Development of a Novel Integrated Approach to Monitor Processing of Cassava Roots into Gari: Macroscopic and Microscopic Scales
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Gari is a key staple food in several western African countries. This is a cassava traditional semolina obtained after peeling, rasping, fermentation, pressing, sieving, and roasting (cooking/drying). The process of gari production is artisanal and relies on human know-how, and the final properties of gari are highly dependent on the human skills. So as to understand the combined effect of the various transformation steps on the final quality of gari, the main objective of this work was to develop a lab-scale integrated approach to follow the transformation of the product characteristics during the process using macroscopic (water content, solid volume fraction, and particles size) and microscopic (physicochemical and biochemical) responses. At the microscopic level, pressing is a key step insofar as it induces the draining of many soluble compounds (especially the toxic cyanogenic compounds). At the macroscopic level, despite the strong similarity in median diameters of the intermediate and final products, two distinct agglomeration mechanisms occurred during the pressing/sieving and the roasting. These mechanisms highlight the structuration of the product at two different scales and at two different moments. Finally, results showed a high swelling capacity for fermented gari. The approach developed in this work will make it possible to identify the robust mechanisms, i.e., those little affected by a change in scale or in operating conditions. This identification will thereafter allow to distinguish unit operations, fairly easy to mechanize, from those requiring strict control to achieve the final product quality sought.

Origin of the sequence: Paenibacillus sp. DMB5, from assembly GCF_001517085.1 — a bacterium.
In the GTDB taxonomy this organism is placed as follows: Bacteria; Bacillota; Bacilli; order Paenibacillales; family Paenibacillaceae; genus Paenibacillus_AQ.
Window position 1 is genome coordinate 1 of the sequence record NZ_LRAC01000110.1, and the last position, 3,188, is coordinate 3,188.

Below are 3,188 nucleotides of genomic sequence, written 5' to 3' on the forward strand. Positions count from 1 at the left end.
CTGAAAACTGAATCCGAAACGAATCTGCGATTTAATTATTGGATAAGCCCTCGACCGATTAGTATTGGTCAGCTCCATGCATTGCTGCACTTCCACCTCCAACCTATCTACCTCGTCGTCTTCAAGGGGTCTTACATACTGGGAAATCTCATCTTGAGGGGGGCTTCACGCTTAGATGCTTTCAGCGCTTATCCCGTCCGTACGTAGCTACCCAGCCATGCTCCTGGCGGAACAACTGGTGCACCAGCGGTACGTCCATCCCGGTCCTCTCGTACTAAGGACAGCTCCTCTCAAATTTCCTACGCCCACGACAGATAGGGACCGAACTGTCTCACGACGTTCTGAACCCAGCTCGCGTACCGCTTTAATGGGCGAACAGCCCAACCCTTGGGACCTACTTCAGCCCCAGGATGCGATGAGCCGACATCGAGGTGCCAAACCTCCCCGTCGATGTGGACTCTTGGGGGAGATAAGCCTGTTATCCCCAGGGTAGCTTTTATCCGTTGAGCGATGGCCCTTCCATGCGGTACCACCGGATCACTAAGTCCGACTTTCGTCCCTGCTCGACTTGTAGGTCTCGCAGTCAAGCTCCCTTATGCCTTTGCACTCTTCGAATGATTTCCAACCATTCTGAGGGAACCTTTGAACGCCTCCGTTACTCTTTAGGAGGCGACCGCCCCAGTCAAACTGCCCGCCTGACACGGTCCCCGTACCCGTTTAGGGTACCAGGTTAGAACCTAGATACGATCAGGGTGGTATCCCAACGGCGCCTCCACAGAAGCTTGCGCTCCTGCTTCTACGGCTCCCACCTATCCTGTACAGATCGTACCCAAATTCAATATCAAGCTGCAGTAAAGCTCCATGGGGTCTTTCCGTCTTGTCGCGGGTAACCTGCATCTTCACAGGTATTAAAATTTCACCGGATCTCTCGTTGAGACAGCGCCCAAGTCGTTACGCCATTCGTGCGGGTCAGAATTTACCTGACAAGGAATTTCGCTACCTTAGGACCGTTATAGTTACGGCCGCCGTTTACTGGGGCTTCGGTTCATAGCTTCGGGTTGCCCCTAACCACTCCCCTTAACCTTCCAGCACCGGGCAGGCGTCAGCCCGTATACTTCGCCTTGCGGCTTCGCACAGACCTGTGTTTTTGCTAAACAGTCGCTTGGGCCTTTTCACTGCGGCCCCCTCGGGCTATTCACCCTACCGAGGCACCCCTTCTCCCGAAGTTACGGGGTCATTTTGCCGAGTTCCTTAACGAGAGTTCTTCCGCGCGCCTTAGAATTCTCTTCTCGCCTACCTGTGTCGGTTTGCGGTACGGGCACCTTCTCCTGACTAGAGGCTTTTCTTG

KeywordsCassava Gari Lab-scale processing Physicochemical properties Hydro-textural diagram
This work was supported by the CIAT Cassava Project (Colombia), CIRAD Qualisud Research Unit, and CIRAD - PhD fellowships, helps to PhD students (France), and University of Abomey Calavi, Faculty of Agronomic Sciences (Benin), and funded mainly by the CGIAR Research Program on Roots, Tubers and Bananas (RTB) with support from CGIAR Fund Donors (http://www.cgiar.org/about-us/governing-2010-june-2016/cgiar-fund/fund-donors-2/).
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